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How My Body Tricked Me Into Thinking I Was Going Through Menopause

Rebecca Reagan is an author currently of two books, "An Empty Chair: My Miracle" and "Caregiving: Seven Tips to Avoid Burnout." Her newest book, "Eight Ways to De-Stress for Better Health" will be released in early 2017.

This common condition mimics the symptoms of menopause

I had been waking up with hot and cold flashes for weeks it seemed. At times, my heart felt like it was going to beat out of my chest, and sometimes I walked around in a fog. I felt like shouting, “I’m too young for this!” at the top of my lungs. Despite being barely 40, it seemed like I was going through menopause.

I worked hard, so I assumed the exhaustion was from not getting enough rest, and to make matters worse, I slept very poorly most nights. My moods were fluctuating more and more often. I finally decided to go to the doctor.

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After a few lab tests, I learned I had a vitamin B-12 deficiency that was likely causing most of my problems. My vitamin D was in the normal range, but barely. And that’s when my doctor told me the problem: vitamin deficiencies often mimic early menopausal symptoms.

Before you jump to the conclusion that you are starting to have menopausal symptoms early like I did, you might want to check with your doctor. It turns out, many women diagnosed with premenopausal symptoms really had vitamin deficiencies. The primary two vitamin deficiencies commonly mistaken for menopausal symptoms are Vitamin B-12 and Vitamin D because the symptoms from both these vitamin deficiencies often mimic those of menopause.

Mandy Wright, a nurse practitioner who specializes in vitamin deficiencies, tells SheKnows that some of the most common symptoms of vitamin B-12 and D deficiencies mimic those of menopause, including hot flashes, sleep disturbances and mood changes. When seeing a patient, Wright always checks for vitamin deficiencies as part of routine blood work knowing that in her experience, this is something that many clinicians tend to overlook. Left untreated, these simple vitamin deficiencies can cause far more serious health challenges. Wright recommends women ask their health provider to check for these deficiencies if they are experiencing any of these symptoms to reduce further risks of other health issues.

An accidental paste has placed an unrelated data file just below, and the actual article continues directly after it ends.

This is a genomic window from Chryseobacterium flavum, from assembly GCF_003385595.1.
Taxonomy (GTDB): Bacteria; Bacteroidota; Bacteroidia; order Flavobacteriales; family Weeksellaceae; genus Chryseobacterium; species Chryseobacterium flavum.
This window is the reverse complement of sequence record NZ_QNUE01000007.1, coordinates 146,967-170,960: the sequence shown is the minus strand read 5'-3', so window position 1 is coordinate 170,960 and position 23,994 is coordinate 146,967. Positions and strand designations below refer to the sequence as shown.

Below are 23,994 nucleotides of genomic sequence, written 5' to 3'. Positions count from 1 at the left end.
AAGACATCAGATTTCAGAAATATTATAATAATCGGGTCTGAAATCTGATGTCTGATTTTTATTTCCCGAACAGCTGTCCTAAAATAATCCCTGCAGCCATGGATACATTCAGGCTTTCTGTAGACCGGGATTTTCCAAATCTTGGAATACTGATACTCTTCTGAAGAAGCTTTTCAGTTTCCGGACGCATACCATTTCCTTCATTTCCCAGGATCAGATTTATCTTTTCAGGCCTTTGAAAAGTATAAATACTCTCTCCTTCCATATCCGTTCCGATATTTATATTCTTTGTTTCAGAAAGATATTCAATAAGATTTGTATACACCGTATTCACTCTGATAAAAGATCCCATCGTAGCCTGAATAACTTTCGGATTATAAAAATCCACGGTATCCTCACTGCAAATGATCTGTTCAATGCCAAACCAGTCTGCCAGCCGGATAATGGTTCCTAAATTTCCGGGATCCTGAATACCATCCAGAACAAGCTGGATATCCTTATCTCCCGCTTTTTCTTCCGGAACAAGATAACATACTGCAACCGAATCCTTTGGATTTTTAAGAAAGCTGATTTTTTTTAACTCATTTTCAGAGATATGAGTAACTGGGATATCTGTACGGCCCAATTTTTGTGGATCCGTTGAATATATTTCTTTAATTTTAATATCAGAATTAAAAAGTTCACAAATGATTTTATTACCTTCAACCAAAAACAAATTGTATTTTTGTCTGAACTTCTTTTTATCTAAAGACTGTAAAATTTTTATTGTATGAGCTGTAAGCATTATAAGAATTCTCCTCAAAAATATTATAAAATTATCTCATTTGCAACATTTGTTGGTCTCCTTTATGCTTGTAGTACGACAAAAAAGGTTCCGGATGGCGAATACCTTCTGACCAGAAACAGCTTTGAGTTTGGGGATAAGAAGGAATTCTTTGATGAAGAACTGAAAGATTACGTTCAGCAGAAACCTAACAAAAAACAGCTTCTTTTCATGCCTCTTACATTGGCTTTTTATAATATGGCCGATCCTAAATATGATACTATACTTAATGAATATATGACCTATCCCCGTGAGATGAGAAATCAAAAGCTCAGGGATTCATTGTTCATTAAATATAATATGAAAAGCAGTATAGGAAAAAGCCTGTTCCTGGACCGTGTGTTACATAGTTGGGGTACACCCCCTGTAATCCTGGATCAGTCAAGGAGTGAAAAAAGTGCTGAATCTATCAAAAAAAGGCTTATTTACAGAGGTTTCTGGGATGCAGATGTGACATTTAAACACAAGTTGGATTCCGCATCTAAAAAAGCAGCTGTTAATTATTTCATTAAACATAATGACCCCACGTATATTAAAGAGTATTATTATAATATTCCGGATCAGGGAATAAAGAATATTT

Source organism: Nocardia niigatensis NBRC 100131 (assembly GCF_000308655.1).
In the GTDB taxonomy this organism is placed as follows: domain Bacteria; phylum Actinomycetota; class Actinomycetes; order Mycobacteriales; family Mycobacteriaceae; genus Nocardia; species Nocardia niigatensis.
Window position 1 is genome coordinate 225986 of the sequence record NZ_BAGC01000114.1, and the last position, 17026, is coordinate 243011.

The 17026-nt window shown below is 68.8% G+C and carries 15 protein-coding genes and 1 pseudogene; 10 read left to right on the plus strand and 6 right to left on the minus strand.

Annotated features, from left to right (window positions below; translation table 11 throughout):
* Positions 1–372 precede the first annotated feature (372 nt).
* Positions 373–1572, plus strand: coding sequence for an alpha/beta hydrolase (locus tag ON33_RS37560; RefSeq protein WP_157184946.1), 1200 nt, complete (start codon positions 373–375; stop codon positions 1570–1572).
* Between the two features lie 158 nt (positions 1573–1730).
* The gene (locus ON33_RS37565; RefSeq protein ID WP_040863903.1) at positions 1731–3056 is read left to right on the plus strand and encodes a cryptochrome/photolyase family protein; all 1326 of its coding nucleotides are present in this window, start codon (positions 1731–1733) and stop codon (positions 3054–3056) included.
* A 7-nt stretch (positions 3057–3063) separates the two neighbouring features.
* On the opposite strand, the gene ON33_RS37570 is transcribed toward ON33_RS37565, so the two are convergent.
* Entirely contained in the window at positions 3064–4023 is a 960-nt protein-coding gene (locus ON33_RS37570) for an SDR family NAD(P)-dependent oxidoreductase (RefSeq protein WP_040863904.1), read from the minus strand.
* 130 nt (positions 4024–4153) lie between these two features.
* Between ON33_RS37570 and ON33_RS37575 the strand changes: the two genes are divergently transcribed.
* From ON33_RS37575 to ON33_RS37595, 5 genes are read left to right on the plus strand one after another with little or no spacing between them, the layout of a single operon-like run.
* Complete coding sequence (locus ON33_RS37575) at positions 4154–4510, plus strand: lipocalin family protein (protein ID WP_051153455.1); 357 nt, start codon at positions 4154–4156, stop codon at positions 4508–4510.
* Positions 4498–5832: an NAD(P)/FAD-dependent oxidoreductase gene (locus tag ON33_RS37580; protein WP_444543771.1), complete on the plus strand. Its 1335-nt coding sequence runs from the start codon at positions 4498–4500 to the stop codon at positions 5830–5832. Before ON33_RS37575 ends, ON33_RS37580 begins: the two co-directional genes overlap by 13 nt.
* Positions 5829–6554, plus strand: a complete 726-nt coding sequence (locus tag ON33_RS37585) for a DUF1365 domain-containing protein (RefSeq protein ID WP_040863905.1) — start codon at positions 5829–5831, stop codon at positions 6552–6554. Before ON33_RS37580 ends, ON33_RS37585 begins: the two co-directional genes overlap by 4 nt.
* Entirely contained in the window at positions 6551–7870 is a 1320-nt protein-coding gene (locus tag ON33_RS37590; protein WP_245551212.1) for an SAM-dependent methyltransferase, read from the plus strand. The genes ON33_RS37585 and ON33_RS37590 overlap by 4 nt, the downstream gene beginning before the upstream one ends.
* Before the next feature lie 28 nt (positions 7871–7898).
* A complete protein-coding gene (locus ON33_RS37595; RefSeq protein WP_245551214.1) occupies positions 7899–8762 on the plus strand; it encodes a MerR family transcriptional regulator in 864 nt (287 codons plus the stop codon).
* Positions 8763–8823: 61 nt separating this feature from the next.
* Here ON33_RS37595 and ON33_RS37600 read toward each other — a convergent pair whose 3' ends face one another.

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Overlapping symptoms

There are many overlapping symptoms of menopause, vitamin D deficiency and vitamin B-12 deficiency, Wright says. In the early stages of menopause, as the hormonal levels fluctuate and change, women often experience depression, anxiety, chronic fatigue, brain fog, memory loss, headaches, hot and cold flashes, difficulty sleeping and mood swings. Other symptoms you might experience are muscle weakness, heart palpitations, breathlessness and pain. These are some of the main symptoms associated with both vitamin B-12 and vitamin D deficiencies.

Vitamin B-12

Vitamin B-12 is essential for many biological functions, such as metabolic energy, a properly working nervous system and cognitive clarity. Even our reproductive system relies on it to perform correctly. People with vitamin B-12 deficiency tend to have chronic fatigue and are at a greater risk of having a stroke or heart attack. While you can also take supplements to increase your intake of B-12, some excellent food sources are beef liver, sardines, tuna, salmon, eggs and raw cheese. If you need to supplement vitamin B-12, you'll probably need between 100 and 400 micrograms daily.

Vitamin D

According to the Endocrine Society's clinical guidelines, vitamin D is essential for having healthy bones, reducing inflammation, moderating immune function and helping to fight colds and flu. It has also been found to boost one’s mood and sense of well-being.

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If left untreated, a vitamin D deficiency could put you at greater risk of developing cancer, obesity, cardiovascular disease, depression, diabetes and high blood pressure. You can add some vitamin D to your diet through foods like fish, egg yolks, cheese, beef liver and milk that’s fortified. If you decide to go with a supplement, Endocrine Society guidelines recommend vitamin D3 instead of just plain vitamin D. Recommended daily doses of vitamin D range from 600 IU to 2,000 IU, depending on the health and age of the patient. Of course, one of the best sources of vitamin D is still sunlight. Spending 15 to 20 minutes three times a week in the sun is a great way to get vitamin D in your system.

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